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China’s treatment of Uygurs has prompted growing international concern. Photo: AP

China names Han ex-environmental protection officer to head ethnic affairs office

  • Pan Yue will be the second member of China’s dominant ethnic group to head the office responsible for minorities
  • In the role he will be responsible that has placed a greater focus on integration despite concerns about Beijing’s treatment of some groups including the Uygurs
China has appointed a former environmental protection official famous for taking a tough stance on local interests to head its ethnic affairs office.

Pan Yue, 62, was announced as party chief of the National Ethnic Affairs Commission on its website on Saturday.

Pan Yue, was previously best known for environmental work. Photo: CNS

The office is responsible for drafting laws regarding China’s policies towards its ethnic minority groups and implementing those laws and regulations.

Pan will be the second official from the Han majority to take charge of the ethnic affairs body.

Since 1954 and until 2020, the office had been held by officials from one of the country’s many ethnic minority groups, starting with Ulanhu, a renowned ethnic Mongol general whose name could be translated as the “red son of Communism”.

Since then the National Ethnic Affairs Commission has been led by Hui, Uygur, Korean and Mongol cadres.

Having a minority in charge of the commission nominally affirmed China’s long-standing ethnic minority model, in which they are supposed to be granted autonomy over their own affairs.

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The tradition was broken in 2020, when Chen Xiaojiang, an official from the party’s formidable anti-corruption body, was placed in charge.

It remains unclear what Chen’s new role will be.

In his new role, Pan will be the enforcer of President Xi Jinping’s version of “forging a sense of community of the Chinese nation”, which calls for greater integration of members of ethnic minorities to put the interests of the Chinese nation first.

China’s treatment of minority groups has attracted growing international criticism in recent years – especially in Xinjiang where it is accused of detaining a million Uygurs and other Muslim minority groups in reeducation camps and using forced labour. Beijing has defended its policies as being designed to counter extremism and terrorism.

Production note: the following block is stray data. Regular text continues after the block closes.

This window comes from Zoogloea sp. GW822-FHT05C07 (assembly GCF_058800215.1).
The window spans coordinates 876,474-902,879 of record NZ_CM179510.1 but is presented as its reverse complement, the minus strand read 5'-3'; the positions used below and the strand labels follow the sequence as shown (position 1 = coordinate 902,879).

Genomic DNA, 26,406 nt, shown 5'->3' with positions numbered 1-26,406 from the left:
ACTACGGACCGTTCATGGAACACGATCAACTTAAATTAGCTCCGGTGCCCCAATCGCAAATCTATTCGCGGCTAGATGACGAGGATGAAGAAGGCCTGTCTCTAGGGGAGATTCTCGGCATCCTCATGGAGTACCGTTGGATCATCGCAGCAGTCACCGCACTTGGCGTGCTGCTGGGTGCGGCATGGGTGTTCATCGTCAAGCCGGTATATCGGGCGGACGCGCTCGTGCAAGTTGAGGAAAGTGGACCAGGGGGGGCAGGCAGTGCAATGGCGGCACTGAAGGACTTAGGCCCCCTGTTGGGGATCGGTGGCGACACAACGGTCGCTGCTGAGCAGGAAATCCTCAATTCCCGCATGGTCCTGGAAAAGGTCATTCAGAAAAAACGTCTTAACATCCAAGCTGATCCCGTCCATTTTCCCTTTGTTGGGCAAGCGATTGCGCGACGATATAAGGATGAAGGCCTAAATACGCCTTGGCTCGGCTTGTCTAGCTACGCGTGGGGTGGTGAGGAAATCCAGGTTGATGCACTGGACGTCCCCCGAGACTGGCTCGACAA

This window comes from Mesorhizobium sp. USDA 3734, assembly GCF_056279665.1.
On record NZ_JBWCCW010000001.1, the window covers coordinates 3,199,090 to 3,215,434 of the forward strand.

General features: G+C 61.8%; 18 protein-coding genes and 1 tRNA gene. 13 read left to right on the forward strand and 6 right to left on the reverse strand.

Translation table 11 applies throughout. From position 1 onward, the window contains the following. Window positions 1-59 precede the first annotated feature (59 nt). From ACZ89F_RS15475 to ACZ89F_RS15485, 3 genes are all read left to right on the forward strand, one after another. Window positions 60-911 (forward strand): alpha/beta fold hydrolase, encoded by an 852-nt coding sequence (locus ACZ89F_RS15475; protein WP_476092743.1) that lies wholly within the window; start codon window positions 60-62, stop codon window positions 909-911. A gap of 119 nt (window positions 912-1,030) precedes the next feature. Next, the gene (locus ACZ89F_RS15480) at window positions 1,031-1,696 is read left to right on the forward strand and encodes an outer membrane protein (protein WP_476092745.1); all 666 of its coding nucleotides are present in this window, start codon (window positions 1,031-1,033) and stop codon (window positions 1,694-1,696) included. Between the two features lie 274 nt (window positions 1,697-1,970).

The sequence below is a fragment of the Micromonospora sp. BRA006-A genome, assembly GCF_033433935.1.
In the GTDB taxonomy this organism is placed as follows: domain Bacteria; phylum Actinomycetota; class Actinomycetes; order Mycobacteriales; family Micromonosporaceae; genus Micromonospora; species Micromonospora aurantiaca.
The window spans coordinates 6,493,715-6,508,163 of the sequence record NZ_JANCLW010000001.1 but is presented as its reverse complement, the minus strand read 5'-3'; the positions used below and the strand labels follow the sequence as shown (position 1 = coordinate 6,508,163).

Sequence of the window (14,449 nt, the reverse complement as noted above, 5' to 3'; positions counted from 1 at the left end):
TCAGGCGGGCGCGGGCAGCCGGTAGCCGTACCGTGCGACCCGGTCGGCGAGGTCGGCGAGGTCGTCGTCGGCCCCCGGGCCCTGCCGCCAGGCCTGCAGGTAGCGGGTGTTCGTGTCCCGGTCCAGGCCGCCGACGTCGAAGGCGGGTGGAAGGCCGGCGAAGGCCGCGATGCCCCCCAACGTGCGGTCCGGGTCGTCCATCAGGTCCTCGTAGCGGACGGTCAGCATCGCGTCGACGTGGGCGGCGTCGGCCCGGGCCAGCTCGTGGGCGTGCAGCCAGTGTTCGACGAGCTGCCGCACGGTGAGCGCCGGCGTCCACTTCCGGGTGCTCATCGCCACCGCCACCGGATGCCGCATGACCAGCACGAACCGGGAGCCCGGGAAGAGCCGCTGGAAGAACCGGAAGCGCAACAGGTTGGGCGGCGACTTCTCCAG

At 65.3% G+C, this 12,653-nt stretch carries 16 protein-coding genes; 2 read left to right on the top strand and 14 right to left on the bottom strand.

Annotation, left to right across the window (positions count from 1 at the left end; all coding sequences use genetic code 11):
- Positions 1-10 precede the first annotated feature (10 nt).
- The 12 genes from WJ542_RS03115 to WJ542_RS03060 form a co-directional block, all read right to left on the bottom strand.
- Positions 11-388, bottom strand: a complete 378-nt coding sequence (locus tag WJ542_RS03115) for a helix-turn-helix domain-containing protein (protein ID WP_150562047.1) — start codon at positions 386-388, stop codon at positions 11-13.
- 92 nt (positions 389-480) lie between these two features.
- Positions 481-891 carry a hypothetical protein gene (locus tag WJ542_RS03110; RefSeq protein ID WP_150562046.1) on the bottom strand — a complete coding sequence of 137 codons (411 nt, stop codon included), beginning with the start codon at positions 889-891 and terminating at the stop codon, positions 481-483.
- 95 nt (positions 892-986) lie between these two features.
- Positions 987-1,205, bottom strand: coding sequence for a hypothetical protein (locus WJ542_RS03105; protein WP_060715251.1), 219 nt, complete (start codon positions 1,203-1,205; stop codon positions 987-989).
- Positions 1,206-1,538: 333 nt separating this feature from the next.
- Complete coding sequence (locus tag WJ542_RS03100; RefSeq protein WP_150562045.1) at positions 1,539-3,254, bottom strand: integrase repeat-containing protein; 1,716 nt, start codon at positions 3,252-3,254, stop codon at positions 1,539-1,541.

Leaked state documents describe repressive operations at China’s detention camps in Xinjiang

Leaked state documents describe repressive operations at China’s detention camps in Xinjiang
Pan is best remembered by many as having led a fierce campaign to challenge polluters backed by local governments.

In 2005 he halted 30 massive government-backed projects that failed to file proper environmental impact assessments, including a hydropower plant on the upper stretches of the Yangtze River by the China Three Gorges Corporation.

His bureau was upgraded to become China’s first Ministry for Environmental Protection in 2008.

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He left the ministry in 2016 and has also worked for the Central Institute of Socialism and United Front Work Department, which manages relations with non-party bodies.

Pan’s appointment was announced as part of the preliminary reshuffles in the run up to the 20th Party Congress, which will see a major overhaul of the country’s top leadership.

Earlier this month, a new head of the body that oversees religious affairs was appointed.

Ethnic minority delegates to China’s National People’s Congress. Photo: Xinhua

Cui Maohu, secretary general of the Yunnan provincial party committee, takes over from Wang Zuoan as director of the National Religious Affairs Administration.

Cui is new to religious affairs and has a background in provincial and personnel matters. A new role for Wang has not been announced.